Morning Report: Shades of 1937?

The #1 trending topic on Twitter is #BlackMonday.

The global stock market sell-off continues this morning, with S&P futures down 64 handles. Bonds and MBS are up small.

Markets sold off hard overnight, with Japan down 4.6%, China down 8.5%, and Europe generally down 4.5%. Commodities are getting clocked, with oil down to $39 a barrel. Emerging markets are getting crushed.

The Chicago Fed National Activity Index rebounded from -0.07 in June to 0.34 in July.

The sell-off in risky assets over the past week has pushed out the market’s forecast for the first rate hike out of the Fed. Futures are pricing in a first hike in the Dec – March timeframe. Over the weekend, Larry Summers penned an editorial in the Financial Times encouraging the Fed to stand pat for a while. He makes the point that the sell-off in assets has a tightening effect all by itself, and hiking rates in this disinflationary environment risks another 1937.

After stocks bottomed in 1932, the Dow Jones Industrial Average went on a tear, increasing almost fivefold in 5 years. In 1937, however they started a brutal 1 year bear market, where stocks got cut in half. The most common explanation for the sell-off was the Fed’s tightening in late 1936 and early 1937. Now, there are a lot of reasons for the sell-off in the 1930s (markets sensing something afoot in Europe, FDR’s undistributed profits tax, etc), but the Fed is very cognizant of their role in the “recession in the depression” and this will certainly guide their decision-making.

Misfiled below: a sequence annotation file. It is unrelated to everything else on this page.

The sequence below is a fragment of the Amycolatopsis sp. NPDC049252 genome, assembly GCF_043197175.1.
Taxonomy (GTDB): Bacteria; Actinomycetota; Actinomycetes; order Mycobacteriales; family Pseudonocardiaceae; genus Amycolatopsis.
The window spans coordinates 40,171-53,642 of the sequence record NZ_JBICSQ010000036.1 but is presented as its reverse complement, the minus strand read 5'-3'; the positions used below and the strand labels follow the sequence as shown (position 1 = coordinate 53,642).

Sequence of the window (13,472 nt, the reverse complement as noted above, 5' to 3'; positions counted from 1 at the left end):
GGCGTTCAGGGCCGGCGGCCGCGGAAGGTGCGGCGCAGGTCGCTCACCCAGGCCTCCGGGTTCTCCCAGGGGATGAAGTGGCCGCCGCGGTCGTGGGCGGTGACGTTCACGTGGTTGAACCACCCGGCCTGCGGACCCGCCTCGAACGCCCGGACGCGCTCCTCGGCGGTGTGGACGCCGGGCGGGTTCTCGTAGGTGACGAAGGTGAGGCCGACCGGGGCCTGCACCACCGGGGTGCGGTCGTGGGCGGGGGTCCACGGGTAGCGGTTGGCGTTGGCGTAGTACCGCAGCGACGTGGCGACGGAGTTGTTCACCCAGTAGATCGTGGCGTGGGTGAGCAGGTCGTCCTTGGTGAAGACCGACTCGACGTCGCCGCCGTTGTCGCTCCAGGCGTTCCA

With stocks hitting air pockets on the downside, you would expect to see Treasuries flying. Yes, they are up, but not by as much as you would expect. Supposedly there has been massive supply of Treasuries coming out of the Middle East, which is keeping a lid on prices.

19 Responses

  1. I’ll do what i always do in times like these: nothing. buy and hold.

    Like

  2. Lawrence H. Summers
    ‏@LHSummers
    It is far from clear that the next Fed move will be a tightening

    wow… QE4, here we come!

    Like

  3. more cowbell!

    Like

  4. fascinating discussion with some younger cousins over the weekend. 2 recent grads, 1 still in college. one about to start her freshman year. all women. it’s sanders or not voting for them. what about Hillary and the historic first? they see it as inevitable and don’t care.

    Like

  5. What happens when the SJW left disagrees with your analysis… they call it hate speech..

    http://www.cis.org/cis/facebook-blocks-job-reports-related-immigration

    seriously… number crunching is not hate speech…

    Had dinner with a friend who was a dissident from the USSR in the 80s. The US is beginning to worry him..

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  6. Brent and Scott, is this rough patch for the stock market entirely a panic response to Shanghai, or are there serious fundamental issues that I am not seeing?

    I realize that if the Chinese economy cratered that would be serious, but the bursting of a real estate bubble there is not the equivalent of a crater, right?

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    • Mark: